The Greek word that John uses here is interesting: Parakletos, translated Advocate or sometimes Comforter, or sometimes left as the odd word Paraclete. It literally means one who is called to the side of another person. And in New Testament Greek it had legal overtones, as “advocate” can in English: one who stands with and speaks for a person accused or in trouble. There’s rich ground for theological reflection in that word, Paraclete. There’s also, of course, a fair share of parakeet jokes.
The parakeet, however, is not the bird we usually see used to represent the Holy Spirit. What bird do you usually see?…. The dove, right? It’s an image used by the first Gospel writer, Mark, who says that the Spirit “descended upon Jesus like a dove” as he rose from the water, having been baptized by John. Matthew and John follow Mark’s wording; Luke does too though he gets a little more concrete, saying that the Holy Spirit descended upon Jesus “in bodily form like a dove.” Not just a metaphor but a manifestation.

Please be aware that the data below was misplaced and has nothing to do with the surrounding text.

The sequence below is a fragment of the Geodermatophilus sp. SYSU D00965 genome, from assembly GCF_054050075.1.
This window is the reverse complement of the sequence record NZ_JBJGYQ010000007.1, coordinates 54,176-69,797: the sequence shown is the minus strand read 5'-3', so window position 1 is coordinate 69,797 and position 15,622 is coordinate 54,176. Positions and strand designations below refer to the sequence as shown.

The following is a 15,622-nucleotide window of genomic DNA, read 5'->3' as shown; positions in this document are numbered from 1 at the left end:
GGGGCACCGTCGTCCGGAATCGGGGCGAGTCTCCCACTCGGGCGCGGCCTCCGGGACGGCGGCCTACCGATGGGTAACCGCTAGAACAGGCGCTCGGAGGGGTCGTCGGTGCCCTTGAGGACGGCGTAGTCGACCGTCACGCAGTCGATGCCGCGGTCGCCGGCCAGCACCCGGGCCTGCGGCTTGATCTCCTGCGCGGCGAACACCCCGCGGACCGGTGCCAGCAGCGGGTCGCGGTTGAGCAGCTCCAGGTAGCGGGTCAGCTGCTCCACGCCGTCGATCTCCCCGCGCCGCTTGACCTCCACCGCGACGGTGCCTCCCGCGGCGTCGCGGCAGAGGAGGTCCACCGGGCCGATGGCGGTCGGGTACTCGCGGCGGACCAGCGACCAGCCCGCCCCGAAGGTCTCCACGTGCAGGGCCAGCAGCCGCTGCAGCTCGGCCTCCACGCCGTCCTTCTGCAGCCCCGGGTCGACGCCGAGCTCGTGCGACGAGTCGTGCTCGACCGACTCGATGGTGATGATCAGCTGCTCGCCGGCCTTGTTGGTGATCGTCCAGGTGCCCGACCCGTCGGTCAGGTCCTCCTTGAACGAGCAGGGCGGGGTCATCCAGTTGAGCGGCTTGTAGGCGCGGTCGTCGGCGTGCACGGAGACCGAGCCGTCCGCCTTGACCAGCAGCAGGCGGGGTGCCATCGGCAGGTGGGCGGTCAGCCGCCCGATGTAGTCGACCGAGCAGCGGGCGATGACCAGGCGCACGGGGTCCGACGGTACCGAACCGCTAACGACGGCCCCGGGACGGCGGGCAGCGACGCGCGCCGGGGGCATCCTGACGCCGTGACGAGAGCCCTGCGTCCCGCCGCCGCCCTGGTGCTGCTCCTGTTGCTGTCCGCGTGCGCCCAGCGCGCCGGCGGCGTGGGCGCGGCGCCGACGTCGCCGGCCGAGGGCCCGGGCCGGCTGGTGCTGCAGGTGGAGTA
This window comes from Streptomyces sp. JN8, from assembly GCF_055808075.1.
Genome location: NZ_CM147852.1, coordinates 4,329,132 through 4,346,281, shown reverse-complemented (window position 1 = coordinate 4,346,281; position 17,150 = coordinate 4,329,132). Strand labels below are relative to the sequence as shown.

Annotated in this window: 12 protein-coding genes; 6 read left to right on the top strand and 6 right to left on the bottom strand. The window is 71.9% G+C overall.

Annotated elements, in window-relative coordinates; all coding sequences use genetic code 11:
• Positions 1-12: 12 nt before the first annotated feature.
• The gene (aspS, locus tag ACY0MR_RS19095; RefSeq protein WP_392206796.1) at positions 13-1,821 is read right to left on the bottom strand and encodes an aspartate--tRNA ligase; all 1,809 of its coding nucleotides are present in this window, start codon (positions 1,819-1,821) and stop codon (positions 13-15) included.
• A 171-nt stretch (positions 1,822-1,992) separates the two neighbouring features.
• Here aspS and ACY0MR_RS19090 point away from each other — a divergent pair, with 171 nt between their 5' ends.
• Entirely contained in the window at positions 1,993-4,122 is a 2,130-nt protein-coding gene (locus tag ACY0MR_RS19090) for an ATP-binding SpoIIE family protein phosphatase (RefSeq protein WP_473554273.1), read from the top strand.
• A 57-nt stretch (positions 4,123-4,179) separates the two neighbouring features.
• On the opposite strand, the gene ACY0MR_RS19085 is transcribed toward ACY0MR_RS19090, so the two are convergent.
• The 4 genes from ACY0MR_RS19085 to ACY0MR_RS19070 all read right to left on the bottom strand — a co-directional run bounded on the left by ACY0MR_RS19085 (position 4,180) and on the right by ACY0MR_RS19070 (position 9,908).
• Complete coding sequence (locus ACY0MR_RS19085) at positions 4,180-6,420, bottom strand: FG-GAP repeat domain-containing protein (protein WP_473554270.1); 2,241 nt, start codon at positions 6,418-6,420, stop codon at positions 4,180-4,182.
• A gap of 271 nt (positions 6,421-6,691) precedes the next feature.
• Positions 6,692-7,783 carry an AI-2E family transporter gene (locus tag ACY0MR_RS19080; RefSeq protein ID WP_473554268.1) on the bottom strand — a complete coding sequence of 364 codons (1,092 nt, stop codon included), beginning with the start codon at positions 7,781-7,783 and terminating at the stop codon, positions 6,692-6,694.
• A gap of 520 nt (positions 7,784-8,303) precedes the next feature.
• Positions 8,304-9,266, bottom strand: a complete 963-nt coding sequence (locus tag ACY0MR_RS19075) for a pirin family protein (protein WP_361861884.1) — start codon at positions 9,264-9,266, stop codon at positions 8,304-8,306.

So the Church adopted the dove as one symbol of the Spirit, and has read that in various ways – as a sign of peace, gentleness, purity, innocence. But… wait a minute. Let’s turn for just one moment to the Gospel of Luke, chapter 2, verse 24. Jesus’ parents are bringing an offering to Temple to celebrate the birth of their firstborn son. And they bring “a pair of turtledoves and two young pigeons.” Just about every translation says it that way, back to the King James Version. Only the word translated here as “pigeons” – peristeron – is the same word used at Jesus’ baptism. In fact, it’s the same word used EVERYWHERE it says “dove” in the New Testament. Why translate it as “pigeon” in one place and “dove” elsewhere? It’s almost like it’s totally arbitrary. It’s almost like there’s no difference between pigeons and doves. But of course there is! Doves are pretty and pure and sweet. Pigeons are gross and ugly and obnoxious. Right? ….